An article in the current issue of Proceedings (1) points out, as a notable benefit, that the Ford’s dual-band radar allows considerable reduction in topside equipment,
“Further reductions in topside equipment were envisioned by leveraging the dual-band radar from the … DD-1000 destroyer program, a move that could replace six radars – SPS-48, SPS-49, SPS-67, SPN-43, SPQ-9B, TAS Mk23 – and four NATO Sea Sparrow Target Illuminators.”
What the authors fail to point out is that the consolidation puts 10 separate functions into a single point of failure. If the dual-band radar is rendered inoperative due to battle damage (or simple electrical/mechanical failure) the ship loses ten functions. The older system of separate radars may have caused topside clutter (I’m not sure why that’s inherently bad) but they also offered a degree of redundancy in that they represented multiple points of failure – a much more battle worthy system.
The Ford’s radar may represent a more desirable system from a peacetime acquisition and ease of construction (hence, cost) point of view but does it represent a better combat arrangement? Only a very detailed analysis from someone with intimate knowledge of the various systems could answer that. The point is that the Navy almost surely made the decision based on accounting concerns rather than combat needs. We’ve discussed this before – the Navy has to recognize that combat is generally not compatible with accounting and business practices. Many combat issues will not make good accounting and business sense (until, of course, they save a ship in combat!) especially when considered from a peacetime perspective. The Navy must drive its designs from a combat imperative. If that means higher costs, and it will, that’s simply the price of being combat ready. There are plenty of areas for productive cost cutting (have I ever mentioned reducing the glut of Admirals and their staffs?) but combat readiness is not one.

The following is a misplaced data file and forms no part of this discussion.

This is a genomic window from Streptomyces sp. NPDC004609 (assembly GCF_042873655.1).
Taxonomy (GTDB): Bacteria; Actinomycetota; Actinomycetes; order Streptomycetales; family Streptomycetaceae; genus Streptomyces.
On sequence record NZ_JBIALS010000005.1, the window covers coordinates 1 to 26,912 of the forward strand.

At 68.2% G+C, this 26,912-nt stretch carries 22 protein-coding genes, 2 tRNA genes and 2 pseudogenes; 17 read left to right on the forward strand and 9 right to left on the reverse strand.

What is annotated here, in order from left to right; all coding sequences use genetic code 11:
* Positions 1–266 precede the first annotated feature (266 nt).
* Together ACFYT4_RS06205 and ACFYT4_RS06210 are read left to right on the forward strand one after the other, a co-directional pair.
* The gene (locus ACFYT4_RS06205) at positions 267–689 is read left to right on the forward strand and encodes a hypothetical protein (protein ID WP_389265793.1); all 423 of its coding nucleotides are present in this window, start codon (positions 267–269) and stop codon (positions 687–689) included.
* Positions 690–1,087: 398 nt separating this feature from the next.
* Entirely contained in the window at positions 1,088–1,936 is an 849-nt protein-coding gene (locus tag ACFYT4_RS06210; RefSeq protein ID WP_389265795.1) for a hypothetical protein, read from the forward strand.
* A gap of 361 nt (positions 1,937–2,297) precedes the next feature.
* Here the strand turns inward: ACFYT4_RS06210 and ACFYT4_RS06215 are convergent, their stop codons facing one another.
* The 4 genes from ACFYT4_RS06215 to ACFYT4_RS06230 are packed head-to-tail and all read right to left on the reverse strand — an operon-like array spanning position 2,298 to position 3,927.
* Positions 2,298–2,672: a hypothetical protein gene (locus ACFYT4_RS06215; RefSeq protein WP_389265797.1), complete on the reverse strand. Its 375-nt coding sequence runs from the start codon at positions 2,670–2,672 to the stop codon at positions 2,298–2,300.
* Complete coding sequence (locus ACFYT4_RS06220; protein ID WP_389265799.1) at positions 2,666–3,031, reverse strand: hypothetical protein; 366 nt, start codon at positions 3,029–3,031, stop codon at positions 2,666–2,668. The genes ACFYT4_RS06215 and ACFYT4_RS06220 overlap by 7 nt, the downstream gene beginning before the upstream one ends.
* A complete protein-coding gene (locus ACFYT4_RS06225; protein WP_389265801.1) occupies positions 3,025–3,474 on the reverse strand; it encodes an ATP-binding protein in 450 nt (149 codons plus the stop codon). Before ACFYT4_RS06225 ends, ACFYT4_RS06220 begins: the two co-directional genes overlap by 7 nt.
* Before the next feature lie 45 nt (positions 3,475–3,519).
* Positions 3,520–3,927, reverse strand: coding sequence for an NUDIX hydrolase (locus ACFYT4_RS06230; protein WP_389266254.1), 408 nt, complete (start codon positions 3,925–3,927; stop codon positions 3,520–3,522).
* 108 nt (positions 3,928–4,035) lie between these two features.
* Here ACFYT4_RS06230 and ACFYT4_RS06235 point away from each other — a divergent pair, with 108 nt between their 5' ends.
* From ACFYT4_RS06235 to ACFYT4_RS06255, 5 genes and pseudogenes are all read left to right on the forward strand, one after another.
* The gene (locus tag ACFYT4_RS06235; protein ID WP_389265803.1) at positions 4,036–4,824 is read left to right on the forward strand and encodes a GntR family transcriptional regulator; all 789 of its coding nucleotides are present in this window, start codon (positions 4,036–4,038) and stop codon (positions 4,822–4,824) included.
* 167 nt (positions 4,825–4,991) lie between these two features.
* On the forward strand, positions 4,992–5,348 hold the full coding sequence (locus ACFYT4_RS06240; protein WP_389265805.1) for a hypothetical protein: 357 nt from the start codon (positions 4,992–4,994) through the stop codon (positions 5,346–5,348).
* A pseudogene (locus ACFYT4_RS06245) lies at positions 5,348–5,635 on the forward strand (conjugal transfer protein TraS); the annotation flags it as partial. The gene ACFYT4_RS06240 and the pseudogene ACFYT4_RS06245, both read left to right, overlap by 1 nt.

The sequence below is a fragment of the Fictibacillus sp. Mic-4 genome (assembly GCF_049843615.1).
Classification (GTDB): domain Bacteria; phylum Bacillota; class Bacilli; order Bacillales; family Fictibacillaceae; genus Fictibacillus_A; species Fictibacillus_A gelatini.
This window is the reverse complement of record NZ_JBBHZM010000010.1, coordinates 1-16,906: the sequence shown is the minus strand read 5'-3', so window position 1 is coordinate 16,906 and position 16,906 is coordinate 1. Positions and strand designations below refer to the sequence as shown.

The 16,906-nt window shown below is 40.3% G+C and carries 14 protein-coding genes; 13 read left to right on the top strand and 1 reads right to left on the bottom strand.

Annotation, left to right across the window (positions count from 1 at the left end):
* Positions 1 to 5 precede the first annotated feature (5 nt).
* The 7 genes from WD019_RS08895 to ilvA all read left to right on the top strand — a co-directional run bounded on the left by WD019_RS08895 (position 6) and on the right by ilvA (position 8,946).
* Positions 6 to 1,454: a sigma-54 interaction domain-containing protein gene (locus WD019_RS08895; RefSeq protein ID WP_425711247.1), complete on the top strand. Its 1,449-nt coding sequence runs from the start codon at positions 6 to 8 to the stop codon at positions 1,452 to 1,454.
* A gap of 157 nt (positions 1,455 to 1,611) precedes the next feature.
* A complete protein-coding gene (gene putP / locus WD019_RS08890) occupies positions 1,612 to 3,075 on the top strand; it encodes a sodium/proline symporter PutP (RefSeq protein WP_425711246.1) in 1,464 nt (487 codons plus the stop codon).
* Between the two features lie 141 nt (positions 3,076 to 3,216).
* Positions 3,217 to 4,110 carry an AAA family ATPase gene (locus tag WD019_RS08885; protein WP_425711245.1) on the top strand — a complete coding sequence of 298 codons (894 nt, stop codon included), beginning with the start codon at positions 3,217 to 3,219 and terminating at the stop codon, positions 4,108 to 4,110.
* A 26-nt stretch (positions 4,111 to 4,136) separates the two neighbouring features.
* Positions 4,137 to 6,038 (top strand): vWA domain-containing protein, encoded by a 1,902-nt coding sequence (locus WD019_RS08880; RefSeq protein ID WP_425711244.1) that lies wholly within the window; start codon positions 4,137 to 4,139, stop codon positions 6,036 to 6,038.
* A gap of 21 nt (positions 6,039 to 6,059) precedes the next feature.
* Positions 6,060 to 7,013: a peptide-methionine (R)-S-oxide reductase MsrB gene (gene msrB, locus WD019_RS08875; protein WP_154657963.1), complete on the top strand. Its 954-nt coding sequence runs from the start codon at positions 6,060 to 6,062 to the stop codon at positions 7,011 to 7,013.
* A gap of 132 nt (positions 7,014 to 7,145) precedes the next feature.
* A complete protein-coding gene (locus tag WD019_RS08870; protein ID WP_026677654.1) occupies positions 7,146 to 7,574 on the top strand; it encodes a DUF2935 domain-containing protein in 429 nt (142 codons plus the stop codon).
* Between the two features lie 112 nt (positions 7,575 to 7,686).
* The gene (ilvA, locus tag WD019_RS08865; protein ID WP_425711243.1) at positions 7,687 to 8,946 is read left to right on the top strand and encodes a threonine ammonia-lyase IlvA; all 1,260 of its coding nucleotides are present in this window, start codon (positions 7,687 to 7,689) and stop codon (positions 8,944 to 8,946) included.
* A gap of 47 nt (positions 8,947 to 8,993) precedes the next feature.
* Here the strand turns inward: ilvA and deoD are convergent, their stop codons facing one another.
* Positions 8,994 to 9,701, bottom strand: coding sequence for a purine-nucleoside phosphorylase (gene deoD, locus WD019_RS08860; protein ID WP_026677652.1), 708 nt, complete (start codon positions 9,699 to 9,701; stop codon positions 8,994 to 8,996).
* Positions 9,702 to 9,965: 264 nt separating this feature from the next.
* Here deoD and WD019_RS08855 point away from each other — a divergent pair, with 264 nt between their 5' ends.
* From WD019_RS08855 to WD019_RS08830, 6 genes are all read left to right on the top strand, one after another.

On a related note, the authors point out that the Ford will have fewer aircraft elevators. Again, a construction cost saver, undoubtedly, but is it a combat and battle damage advantage? Undoubtedly not. When the ship takes damage and begins losing capability more elevators will be desirable, not less – that’s called redundancy.
So, is the Ford’s radar system more combat ready than the older arrangement? I don’t know but this type of decision must be driven by combat concerns not business.
(1) US Naval Institute Proceedings, “Christened by
, Challenged by Cost”, Capt. J. Talbot Manvel Jr. (USN, ret.) and David Perin, May 2014, p. 42 Champagne